As a country seeking to be a good international citizen and be recognized as a major power, Japan follows the United Nations advice in providing aid to developing countries as part of its international obligations.
2015 will mark the target date for the UN’s Millennium Development Goals (MDGs) – a set of targets for education, poverty, health and other areas – and all donors have tried to claim their economic aid has been effective toward accomplishing the MDGs.
In the context of Vietnam achieving the first of its MDG on poverty reduction well ahead of the 2015 deadline, Japan will want to show the world that its aid is playing a role in this accomplishment, analysts say.
With corruption, such as the most recent bribery case, risking prompting skepticism among the Japanese people of the benefits of economic assistance to Vietnam, the Japanese government may have to respond by scaling back ODA to regain the trust of its people.
But “it is unlikely Japan will suspend aid in any serious form or length of time given that Vietnam is one of its most important aid partners and models of success,” Edward Feasel, an expert at Soka University of America who has studied Japanese ODA to Vietnam, told Vietweek.
In 2008, Huynh Ngoc Si, former deputy director of the Ho Chi Minh City's transport department and head of a major Japanese ODA-backed highway project, was convicted of taking bribes in 2003 by receiving $262,000 from executives of Pacific Consultants International, which was hired as the project consultant. The case forced Japan to suspend hundreds of millions of dollars in development loans in December 2008. But Tokyo resumed the aid four months later.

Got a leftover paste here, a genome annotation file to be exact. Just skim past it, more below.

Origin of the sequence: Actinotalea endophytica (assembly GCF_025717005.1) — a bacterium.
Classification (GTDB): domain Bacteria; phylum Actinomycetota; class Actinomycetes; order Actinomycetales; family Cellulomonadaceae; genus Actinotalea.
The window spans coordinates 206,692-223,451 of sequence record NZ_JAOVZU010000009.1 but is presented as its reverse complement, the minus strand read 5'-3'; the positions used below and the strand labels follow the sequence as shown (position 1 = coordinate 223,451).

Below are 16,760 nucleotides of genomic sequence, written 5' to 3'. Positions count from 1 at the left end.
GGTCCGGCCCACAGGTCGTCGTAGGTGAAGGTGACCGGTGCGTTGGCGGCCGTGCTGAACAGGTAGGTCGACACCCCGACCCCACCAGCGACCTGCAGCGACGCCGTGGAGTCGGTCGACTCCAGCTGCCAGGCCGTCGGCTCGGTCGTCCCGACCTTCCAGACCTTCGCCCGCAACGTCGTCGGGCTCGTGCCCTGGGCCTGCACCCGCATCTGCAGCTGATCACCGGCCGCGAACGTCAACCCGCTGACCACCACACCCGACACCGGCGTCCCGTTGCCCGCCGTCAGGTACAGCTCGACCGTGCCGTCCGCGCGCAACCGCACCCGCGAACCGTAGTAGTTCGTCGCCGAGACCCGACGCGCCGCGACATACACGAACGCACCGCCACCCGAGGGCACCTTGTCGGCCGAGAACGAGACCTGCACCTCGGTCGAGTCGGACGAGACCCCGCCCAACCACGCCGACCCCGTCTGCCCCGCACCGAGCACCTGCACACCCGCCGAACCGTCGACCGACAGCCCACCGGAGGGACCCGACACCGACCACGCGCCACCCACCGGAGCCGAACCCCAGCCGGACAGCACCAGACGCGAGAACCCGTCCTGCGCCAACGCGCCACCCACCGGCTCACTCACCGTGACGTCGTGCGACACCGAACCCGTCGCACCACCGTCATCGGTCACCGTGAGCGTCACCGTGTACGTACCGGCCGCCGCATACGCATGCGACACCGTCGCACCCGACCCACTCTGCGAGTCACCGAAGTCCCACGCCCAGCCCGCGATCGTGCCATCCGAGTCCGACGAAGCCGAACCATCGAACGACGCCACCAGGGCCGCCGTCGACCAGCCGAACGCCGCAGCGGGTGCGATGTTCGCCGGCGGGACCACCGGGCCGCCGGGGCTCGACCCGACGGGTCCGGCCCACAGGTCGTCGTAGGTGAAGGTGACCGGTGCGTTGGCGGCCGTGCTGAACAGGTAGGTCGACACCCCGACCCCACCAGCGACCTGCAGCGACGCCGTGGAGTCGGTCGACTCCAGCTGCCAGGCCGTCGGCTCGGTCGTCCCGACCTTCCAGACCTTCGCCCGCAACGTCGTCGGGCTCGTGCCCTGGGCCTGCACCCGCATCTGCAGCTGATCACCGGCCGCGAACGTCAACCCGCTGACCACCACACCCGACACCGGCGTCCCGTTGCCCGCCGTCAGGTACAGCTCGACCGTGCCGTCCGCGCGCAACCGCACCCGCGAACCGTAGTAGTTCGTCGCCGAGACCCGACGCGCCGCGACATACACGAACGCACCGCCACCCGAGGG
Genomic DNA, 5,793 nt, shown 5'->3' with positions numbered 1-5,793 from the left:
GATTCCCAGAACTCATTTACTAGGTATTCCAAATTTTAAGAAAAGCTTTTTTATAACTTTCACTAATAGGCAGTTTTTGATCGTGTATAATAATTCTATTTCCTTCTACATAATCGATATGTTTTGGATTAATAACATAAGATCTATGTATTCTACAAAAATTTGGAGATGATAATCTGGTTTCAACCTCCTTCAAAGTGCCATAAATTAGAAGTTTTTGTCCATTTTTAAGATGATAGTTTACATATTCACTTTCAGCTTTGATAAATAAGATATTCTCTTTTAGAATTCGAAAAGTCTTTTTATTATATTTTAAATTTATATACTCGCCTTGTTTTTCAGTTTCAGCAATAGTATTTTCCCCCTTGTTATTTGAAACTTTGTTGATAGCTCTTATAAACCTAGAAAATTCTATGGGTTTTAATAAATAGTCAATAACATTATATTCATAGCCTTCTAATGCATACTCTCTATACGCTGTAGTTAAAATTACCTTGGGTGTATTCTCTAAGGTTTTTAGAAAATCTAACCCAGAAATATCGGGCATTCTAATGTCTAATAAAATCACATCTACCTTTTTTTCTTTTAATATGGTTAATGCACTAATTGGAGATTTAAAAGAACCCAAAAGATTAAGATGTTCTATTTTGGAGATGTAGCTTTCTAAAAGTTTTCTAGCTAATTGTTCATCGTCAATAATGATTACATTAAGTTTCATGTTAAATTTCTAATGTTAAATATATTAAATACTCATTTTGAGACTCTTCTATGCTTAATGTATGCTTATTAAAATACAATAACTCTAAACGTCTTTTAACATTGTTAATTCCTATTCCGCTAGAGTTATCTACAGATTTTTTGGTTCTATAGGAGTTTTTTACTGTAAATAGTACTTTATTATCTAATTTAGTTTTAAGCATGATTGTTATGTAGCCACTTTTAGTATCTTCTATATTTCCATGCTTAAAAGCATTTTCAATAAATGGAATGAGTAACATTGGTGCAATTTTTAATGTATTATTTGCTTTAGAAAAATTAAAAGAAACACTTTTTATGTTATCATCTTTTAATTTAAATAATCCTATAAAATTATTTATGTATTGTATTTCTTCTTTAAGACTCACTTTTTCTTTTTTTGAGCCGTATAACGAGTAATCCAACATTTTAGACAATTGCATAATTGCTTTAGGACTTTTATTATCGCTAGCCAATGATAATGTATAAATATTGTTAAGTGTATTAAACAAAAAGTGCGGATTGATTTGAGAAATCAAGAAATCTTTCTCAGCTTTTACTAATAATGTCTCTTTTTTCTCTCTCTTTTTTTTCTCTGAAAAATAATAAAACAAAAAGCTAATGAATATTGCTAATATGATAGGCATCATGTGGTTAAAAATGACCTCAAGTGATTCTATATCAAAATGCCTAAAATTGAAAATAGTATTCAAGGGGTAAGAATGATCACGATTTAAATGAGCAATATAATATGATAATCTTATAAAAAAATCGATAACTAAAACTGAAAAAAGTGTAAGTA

Many of Japan’s main aid recipients in Asia are also main markets for its exports. This is important in Japan’s own economic progress, which has been stagnant for two decades, analysts say. Thus, economic assistance does bring benefits to Japan directly through exports and indirectly through increasing its recognition as a major economic donor, they say.
“Japan's aid program is about enhancing commercial opportunities for their business sector,” said Zach Abuza, a Washington-based Asia analyst.
“They support port construction for trade, they often link ODA to contracts to Japanese firms or consultancies, or the purchase of Japanese machinery and equipment,” he said. “It’s not that this is unusual, but no one does it to the degree that the Japanese do.”
Who benefits who?
During a meeting on the sidelines of the Nuclear Security Summit in the Netherlands last month, Vietnamese Prime Minister Nguyen Tan Dung told his Japanese counterpart Shinzo Abe that the two countries would closely work each other to thoroughly investigate the most recent graft allegations that involve the Vietnamese railway officials.
“If the allegations are true, [the two sides] need to immediately draw lessons from that,” Nguyen Van Nen, Minister and Chairman of the Government Office, told the media this week.
But analysts say the bottom line is that instead of focusing on the actors, Vietnam needs to get to the bottom of systemic conditions that make bribery endemic such as the lack of transparency and lax government oversight.
The issue is to implement practices that reduce corruption in all government projects. The next step – but one that only works after corruption is minimized – is to evaluate very carefully whether a project, ODA or not, is the best deal for the country.
The analysts raise an important question: Would Vietnam be better off without foreign aid and Japanese ODA in particular?
“Whatever the inequities in Japan's ODA, it is clear that Vietnam benefits,” said Carl Thayer, a Vietnam expert with the University of New South Wales.
“But it should be noted that when I use the term ‘Japan’ and ‘Vietnam’ I’m mainly including not only the people who benefit from the aid, but the groups of elites who provide and monitor the delivery of aid.”